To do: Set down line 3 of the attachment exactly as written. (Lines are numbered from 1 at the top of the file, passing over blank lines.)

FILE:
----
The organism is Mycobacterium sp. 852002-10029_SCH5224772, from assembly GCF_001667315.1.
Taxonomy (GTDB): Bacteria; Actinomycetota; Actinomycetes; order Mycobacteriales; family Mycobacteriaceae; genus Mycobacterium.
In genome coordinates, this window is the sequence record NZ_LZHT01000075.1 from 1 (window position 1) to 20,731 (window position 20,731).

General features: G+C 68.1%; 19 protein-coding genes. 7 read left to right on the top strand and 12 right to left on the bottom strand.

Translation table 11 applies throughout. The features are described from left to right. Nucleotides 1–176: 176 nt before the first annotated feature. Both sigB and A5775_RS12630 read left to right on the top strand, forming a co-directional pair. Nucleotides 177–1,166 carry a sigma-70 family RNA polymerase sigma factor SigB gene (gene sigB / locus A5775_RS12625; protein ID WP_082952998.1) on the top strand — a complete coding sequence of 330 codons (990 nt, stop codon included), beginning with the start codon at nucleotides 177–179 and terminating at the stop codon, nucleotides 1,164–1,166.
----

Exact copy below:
In genome coordinates, this window is the sequence record NZ_LZHT01000075.1 from 1 (window position 1) to 20,731 (window position 20,731).